Determination of External Forces—Application to the Calibration of an Electromagnetic Actuator

[+] Author and Article Information
Izhak Bucher

 Faculty of Mechanical Engineering, Technion, Haifa 32000, Israelbucher@technion.ac.il

Moshe Rosenstein

 Faculty of Mechanical Engineering, Technion, Haifa 32000, Israel

J. Vib. Acoust 128(5), 545-554 (Apr 10, 2005) (10 pages) doi:10.1115/1.2346699 History: Received May 19, 2003; Revised April 10, 2005

A new method to estimate time-varying external forces acting upon a vibrating structure is presented in this paper. The method is developed for a force-calibrating device which is designed to be rigid in the operating frequency band and, therefore, it was believed that simple force-gauges should recover the applied forces. It has been observed that the inertia of the vibrating calibration device distorts the estimated force, even when the excitation is only one-third of the first natural frequency. Unlike traditional methods, the frequency response need not be inverted, alternatively a smoothed, Lagrange multiplier based estimation method is formed. With the proposed method, an electromagnetic excitation device can be calibrated such that the electromagnetic forces can be compared with theoretical estimates. The unique features of the proposed method are: (a) Compensation for inertia forces; (b) incorporation of measured reaction forces in a mixed analytical and experimentally obtained model; (c) possible independence on elastic stiffness forces; and (d) closed form, integral equations. New equations relating the externally applied forces and various measurable physical parameters are established, for example: The dependency upon the air-gap, current, and magnetic flux can be found.

Copyright © 2006 by American Society of Mechanical Engineers
Topics: Force , Calibration
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Figure 13

Time histories of the measured displacements (top), the computed and fitted generalized coordinate (middle), and the computed acceleration according to Eq. 45 (bottom)

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Figure 14

Top: The estimated contribution of the inertia force. Middle: Measured reaction-forces. Bottom: Reconstructed magnetic forces, left, right, and mean.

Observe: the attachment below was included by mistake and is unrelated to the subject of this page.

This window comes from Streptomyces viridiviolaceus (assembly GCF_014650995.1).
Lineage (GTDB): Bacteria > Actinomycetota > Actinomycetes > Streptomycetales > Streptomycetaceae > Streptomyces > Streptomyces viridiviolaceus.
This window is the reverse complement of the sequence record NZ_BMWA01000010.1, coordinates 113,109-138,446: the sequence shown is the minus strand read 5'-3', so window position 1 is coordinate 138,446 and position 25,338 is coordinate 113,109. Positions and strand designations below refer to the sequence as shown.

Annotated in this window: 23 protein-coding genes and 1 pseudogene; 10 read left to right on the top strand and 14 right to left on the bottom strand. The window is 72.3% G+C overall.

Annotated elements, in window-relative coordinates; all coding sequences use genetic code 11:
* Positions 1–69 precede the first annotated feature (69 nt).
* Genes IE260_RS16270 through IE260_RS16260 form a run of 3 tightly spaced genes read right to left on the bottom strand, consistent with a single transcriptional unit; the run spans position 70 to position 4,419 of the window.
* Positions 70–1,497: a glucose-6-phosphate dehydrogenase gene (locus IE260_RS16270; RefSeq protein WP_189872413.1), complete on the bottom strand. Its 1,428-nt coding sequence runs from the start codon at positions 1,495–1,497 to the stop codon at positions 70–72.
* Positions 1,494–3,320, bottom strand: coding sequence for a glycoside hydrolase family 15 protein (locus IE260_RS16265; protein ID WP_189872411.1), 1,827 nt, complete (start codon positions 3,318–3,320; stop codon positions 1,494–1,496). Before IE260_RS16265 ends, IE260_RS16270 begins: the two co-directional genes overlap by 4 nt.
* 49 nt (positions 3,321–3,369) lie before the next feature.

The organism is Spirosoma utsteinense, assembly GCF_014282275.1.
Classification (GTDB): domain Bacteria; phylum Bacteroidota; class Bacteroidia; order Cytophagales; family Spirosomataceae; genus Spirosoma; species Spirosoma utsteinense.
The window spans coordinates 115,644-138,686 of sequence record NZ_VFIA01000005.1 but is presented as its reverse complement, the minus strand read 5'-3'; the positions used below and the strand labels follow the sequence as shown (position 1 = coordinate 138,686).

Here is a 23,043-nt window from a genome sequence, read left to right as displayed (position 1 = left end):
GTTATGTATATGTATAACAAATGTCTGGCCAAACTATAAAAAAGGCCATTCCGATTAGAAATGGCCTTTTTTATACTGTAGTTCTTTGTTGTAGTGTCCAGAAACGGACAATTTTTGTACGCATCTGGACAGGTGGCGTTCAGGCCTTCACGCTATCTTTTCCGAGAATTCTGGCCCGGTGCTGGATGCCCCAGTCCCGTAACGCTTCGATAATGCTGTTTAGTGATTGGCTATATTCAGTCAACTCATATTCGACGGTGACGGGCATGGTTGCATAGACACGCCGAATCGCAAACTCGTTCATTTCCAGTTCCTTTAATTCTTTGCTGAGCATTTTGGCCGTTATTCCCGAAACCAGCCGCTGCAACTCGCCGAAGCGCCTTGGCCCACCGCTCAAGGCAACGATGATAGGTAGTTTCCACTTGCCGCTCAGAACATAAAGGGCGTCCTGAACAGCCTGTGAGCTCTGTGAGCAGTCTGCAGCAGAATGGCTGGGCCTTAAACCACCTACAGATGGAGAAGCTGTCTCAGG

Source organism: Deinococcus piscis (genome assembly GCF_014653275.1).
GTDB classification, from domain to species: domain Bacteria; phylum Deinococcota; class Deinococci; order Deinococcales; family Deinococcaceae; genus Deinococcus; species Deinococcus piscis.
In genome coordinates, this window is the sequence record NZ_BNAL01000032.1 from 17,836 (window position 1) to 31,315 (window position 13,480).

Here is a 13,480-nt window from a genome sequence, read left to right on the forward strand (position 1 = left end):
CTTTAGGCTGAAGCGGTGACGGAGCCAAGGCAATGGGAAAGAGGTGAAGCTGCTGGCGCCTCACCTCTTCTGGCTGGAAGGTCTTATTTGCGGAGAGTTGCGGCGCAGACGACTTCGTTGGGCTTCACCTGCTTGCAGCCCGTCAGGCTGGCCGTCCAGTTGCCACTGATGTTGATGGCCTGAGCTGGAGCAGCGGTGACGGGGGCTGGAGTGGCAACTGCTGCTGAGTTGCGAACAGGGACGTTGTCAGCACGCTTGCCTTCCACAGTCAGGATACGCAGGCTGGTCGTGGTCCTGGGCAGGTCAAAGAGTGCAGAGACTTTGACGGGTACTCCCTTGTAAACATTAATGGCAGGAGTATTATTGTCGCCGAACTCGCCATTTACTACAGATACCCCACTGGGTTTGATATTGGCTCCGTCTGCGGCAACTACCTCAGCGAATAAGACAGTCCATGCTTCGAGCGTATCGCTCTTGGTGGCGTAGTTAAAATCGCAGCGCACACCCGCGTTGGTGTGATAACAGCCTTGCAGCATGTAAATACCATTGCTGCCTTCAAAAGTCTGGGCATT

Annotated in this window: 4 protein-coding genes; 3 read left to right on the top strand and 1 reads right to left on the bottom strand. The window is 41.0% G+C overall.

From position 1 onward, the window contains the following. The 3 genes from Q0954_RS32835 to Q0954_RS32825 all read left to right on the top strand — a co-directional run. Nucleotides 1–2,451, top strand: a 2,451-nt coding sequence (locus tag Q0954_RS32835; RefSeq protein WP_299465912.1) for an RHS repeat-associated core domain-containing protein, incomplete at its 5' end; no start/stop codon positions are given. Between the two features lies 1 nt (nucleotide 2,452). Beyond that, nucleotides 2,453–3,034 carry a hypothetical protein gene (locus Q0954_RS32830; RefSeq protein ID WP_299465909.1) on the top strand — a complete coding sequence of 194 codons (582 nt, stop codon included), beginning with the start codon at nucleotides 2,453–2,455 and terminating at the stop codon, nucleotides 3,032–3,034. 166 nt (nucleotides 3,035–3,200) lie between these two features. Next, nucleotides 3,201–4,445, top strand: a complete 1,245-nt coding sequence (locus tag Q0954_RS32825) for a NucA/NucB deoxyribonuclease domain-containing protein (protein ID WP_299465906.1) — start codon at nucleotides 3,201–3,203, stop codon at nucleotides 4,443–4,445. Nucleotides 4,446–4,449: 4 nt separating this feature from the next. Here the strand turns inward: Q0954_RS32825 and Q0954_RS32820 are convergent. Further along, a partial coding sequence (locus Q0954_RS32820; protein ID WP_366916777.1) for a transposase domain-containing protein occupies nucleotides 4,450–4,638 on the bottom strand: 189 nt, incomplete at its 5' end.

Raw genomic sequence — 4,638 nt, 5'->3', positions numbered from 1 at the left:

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Figure 15

Reconstructed mean magnetic force as a function of the dc and ac current. Several experiments were conducted to demonstrate the repeatability of the estimation method.

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Figure 16

Directly reconstructed magnetic force compared with a magnetic flux based estimation

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Figure 17

Estimated phase shift of the current based force estimation relative to the directly estimated force

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Figure 18

Generalized model for the electromagnetic force (fitted surface) and directly estimated force—dots

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Figure 11

Time histories of the measured current and displacements versus the fitted Fourier series. Measured and fitted match exactly.

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Figure 12

Left: Measured distribution of the first three harmonics of beam’s deflection all proportional to φ1(x). Right: Normalized amplitude of the first five harmonics, showing nearly identical deformation shapes (all normalized for comparison). The harmonics were obtained at 20, 40, 60, 80, and 100Hz (measured with scanning laser sensor).

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Figure 1

Two-dimensional structure showing the reaction and the external forces

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Figure 2

Two-dimensional structure undergoing a virtual (rigid body) displacement due to the reaction force R3

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Figure 3

Two-dimensional structure showing the reactions and the external forces applied by an electromagnetic device

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Figure 4

Schematic overview of the experimental system showing the various components

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Figure 5

Left: A two mass system subject to an external force. Right: The same system where the force gauge has been released.

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Figure 6

Estimated force of Fig. 5. Shown are ∣fs∣-force gauge reading, ∣fm∣-inertia force, ∣fe∣-estimated force using Eq. 30. ∣H21(ω)∣,∣H22(ω)∣ are the relevant frequency response functions.

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Figure 7

Estimated force in Fig. 5 assuming 0.5% damping and 1% noise. Shown are, fs-force gauge reading, fm-inertia force, fi-displacement based force estimate, and fe-estimated force using Eq. 30.

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Figure 8

A statically indeterminate system undergoing a virtual displacement

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Figure 9

Locations of the force gauges, sensors (s1s2 at L1, L4), magnetic forces (F1F2 at L2, L3), and the reactions at force-gauges—R1r2 (acting at both ends of the beam)

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Figure 10

Photograph of the experimental rig




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